After a few weeks of yogic lessons with Rao at her suite in the Beverly Hills Hilton, Doris Duke was convinced of Yogi Rao’s positive influence. A photograph of the heiress, who was a few months shy of turning 40, had shown her looking younger and more radiant. Duke’s transformation was a matter of simple lifestyle changes rather than anything miraculous, but apparently she considered common-sense advice particularly appealing when coming from an "exotic" yogi who claimed to hold supernatural powers.
Perhaps returning the favour of Marilyn Maxwell to another in need, Doris Duke introduced her yogi to Barbara Hutton, the recently-divorced heiress to the Woolworth fortune and one of the few people on earth whose wealth approximated Duke’s. A biographer later claimed that Yogi Rao gave Hutton a series of astronomically expensive one-hour private yoga lessons that involved nothing more than sitting on a rug and chanting monosyllabic mantras by candlelight.
Yogi Rao did not deal solely in private lessons with the rich and famous. He made some effort to do the same things that public exponents of yoga did during this time in the United States. Yogi Rao claimed to be writing a book and editing a collection of his lectures. Yogi Rao also made modest attempts to position himself not as a wonder-worker (or simple nutritionist), but a Hindu missionary and religious figure. For instance, he called his bungalow apartment an ashram, called his students chelas, and asserted that his yoga would ultimately lead to liberation and union with God. Rao even redubbed Doris Duke as “Gita” in reference to the Bhagavad Gita.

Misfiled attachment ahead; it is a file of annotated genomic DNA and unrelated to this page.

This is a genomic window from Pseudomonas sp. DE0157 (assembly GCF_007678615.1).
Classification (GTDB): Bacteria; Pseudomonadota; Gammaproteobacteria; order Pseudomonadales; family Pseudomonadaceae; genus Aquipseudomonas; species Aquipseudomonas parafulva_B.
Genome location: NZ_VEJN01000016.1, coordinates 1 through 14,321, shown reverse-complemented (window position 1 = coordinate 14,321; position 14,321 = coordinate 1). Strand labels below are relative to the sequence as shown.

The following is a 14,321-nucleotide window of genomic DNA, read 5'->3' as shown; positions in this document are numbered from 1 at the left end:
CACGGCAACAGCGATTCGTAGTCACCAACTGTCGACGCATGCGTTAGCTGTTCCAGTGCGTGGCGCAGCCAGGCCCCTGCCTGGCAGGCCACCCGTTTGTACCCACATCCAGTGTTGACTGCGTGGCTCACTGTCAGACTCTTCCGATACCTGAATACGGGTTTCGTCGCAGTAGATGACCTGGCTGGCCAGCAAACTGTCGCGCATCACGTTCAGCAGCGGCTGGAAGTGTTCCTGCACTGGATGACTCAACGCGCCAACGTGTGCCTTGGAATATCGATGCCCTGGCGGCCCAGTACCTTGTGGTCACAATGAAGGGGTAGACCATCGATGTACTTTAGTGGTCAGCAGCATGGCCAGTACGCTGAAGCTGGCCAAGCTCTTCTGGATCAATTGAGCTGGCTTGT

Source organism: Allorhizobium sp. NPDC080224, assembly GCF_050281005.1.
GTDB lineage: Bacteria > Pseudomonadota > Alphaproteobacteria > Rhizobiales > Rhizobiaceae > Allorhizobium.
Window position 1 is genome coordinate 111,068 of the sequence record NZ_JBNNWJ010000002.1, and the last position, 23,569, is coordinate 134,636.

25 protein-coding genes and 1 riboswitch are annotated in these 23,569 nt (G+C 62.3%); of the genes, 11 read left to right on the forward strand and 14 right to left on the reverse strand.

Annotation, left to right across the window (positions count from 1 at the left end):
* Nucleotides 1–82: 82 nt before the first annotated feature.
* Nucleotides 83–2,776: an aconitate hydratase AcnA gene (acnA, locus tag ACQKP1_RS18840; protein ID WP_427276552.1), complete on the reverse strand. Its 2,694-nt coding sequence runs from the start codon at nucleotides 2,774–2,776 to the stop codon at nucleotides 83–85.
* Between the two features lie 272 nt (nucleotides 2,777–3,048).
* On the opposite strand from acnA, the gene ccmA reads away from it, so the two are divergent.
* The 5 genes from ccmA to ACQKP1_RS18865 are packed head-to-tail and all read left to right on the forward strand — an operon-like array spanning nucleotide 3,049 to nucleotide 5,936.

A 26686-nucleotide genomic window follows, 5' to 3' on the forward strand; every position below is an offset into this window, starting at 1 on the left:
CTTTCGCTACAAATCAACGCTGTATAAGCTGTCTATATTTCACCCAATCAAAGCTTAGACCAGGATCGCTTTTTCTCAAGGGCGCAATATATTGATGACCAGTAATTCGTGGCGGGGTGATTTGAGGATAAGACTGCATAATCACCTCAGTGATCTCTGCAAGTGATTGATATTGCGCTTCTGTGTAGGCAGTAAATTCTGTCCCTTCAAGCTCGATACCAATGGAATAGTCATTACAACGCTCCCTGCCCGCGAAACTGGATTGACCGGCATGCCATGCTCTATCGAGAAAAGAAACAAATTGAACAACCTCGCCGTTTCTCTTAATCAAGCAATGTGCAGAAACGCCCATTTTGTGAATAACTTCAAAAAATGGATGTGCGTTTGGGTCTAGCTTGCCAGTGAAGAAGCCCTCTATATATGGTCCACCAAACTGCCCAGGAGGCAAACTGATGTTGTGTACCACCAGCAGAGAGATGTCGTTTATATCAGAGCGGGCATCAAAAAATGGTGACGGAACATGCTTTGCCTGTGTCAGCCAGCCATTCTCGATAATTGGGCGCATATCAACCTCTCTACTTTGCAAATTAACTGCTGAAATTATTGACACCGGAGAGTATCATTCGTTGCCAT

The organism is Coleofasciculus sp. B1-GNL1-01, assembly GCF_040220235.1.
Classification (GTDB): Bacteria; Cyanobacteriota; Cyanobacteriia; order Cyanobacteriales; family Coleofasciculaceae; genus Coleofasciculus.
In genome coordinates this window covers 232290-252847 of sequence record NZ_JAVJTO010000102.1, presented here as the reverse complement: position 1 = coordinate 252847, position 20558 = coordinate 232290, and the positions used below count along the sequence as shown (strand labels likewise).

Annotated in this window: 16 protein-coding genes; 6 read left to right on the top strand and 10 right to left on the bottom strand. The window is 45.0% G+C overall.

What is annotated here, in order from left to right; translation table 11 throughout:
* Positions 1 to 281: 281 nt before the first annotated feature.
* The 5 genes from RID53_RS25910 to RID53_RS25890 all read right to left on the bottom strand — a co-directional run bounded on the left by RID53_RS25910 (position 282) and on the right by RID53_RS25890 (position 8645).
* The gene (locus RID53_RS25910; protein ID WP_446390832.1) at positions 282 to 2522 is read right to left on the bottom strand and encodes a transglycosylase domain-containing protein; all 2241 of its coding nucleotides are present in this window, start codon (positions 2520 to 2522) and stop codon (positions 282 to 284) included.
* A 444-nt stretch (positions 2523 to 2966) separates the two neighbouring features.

Perhaps to repay Yogi Rao or to engage in her habit of philanthropy, Duke wrote a series of four cheques to Yogi Rao that combined to a total of $4,000. Rao claimed to have an ashram, a school, and an orphanage back in India with dozens of mouths to feed, and some of Duke’s contributions were ostensibly to help purchase a tractor and other basic equipment. The amount seemed massive to the public, but in reality comprised a fraction of Duke’s expenses.
Yogi Rao performs a vanishing act
With a grand total of only 10 months in the United States, Yogi Rao had quickly gained massive publicity and a stable of students that included several celebrities, and in Duke and Hutton, two of the richest women on the planet. Just as he seemed perfectly poised to achieve greater fame and fortune, Yogi Rao suddenly left and returned to India.